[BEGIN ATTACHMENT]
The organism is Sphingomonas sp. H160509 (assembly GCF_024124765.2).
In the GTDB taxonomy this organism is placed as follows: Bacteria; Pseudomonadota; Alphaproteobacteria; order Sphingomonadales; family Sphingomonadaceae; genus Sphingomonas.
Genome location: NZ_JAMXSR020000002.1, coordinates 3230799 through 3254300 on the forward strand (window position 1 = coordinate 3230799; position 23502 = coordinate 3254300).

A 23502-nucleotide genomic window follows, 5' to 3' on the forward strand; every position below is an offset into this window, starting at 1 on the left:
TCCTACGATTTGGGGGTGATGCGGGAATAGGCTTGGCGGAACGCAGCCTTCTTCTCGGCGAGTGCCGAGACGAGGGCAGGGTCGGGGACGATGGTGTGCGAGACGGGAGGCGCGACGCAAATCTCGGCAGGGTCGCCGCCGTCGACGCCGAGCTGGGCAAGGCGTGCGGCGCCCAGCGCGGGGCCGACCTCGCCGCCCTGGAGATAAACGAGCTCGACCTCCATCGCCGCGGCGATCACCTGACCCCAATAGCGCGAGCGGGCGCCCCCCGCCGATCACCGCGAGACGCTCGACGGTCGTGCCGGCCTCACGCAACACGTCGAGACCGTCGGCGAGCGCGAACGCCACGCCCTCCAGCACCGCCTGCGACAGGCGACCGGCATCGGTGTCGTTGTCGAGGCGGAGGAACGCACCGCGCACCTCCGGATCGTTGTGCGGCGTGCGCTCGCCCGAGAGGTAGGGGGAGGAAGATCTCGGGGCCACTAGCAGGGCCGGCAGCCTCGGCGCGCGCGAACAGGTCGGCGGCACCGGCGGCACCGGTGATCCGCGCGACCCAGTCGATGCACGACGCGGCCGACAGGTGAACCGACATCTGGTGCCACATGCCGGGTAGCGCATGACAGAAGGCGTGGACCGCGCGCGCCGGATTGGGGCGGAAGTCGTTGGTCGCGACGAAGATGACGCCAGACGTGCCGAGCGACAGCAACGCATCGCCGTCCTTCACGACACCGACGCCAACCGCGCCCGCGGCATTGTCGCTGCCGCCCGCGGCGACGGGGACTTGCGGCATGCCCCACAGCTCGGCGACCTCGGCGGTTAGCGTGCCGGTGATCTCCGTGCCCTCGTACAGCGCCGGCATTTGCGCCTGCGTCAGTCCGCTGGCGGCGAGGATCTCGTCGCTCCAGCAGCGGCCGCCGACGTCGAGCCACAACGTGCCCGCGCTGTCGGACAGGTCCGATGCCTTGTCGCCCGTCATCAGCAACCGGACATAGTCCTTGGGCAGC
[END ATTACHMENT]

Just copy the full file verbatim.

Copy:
The organism is Sphingomonas sp. H160509 (assembly GCF_024124765.2).
In the GTDB taxonomy this organism is placed as follows: Bacteria; Pseudomonadota; Alphaproteobacteria; order Sphingomonadales; family Sphingomonadaceae; genus Sphingomonas.
Genome location: NZ_JAMXSR020000002.1, coordinates 3230799 through 3254300 on the forward strand (window position 1 = coordinate 3230799; position 23502 = coordinate 3254300).

A 23502-nucleotide genomic window follows, 5' to 3' on the forward strand; every position below is an offset into this window, starting at 1 on the left:
TCCTACGATTTGGGGGTGATGCGGGAATAGGCTTGGCGGAACGCAGCCTTCTTCTCGGCGAGTGCCGAGACGAGGGCAGGGTCGGGGACGATGGTGTGCGAGACGGGAGGCGCGACGCAAATCTCGGCAGGGTCGCCGCCGTCGACGCCGAGCTGGGCAAGGCGTGCGGCGCCCAGCGCGGGGCCGACCTCGCCGCCCTGGAGATAAACGAGCTCGACCTCCATCGCCGCGGCGATCACCTGACCCCAATAGCGCGAGCGGGCGCCCCCCGCCGATCACCGCGAGACGCTCGACGGTCGTGCCGGCCTCACGCAACACGTCGAGACCGTCGGCGAGCGCGAACGCCACGCCCTCCAGCACCGCCTGCGACAGGCGACCGGCATCGGTGTCGTTGTCGAGGCGGAGGAACGCACCGCGCACCTCCGGATCGTTGTGCGGCGTGCGCTCGCCCGAGAGGTAGGGGGAGGAAGATCTCGGGGCCACTAGCAGGGCCGGCAGCCTCGGCGCGCGCGAACAGGTCGGCGGCACCGGCGGCACCGGTGATCCGCGCGACCCAGTCGATGCACGACGCGGCCGACAGGTGAACCGACATCTGGTGCCACATGCCGGGTAGCGCATGACAGAAGGCGTGGACCGCGCGCGCCGGATTGGGGCGGAAGTCGTTGGTCGCGACGAAGATGACGCCAGACGTGCCGAGCGACAGCAACGCATCGCCGTCCTTCACGACACCGACGCCAACCGCGCCCGCGGCATTGTCGCTGCCGCCCGCGGCGACGGGGACTTGCGGCATGCCCCACAGCTCGGCGACCTCGGCGGTTAGCGTGCCGGTGATCTCCGTGCCCTCGTACAGCGCCGGCATTTGCGCCTGCGTCAGTCCGCTGGCGGCGAGGATCTCGTCGCTCCAGCAGCGGCCGCCGACGTCGAGCCACAACGTGCCCGCGCTGTCGGACAGGTCCGATGCCTTGTCGCCCGTCATCAGCAACCGGACATAGTCCTTGGGCAGC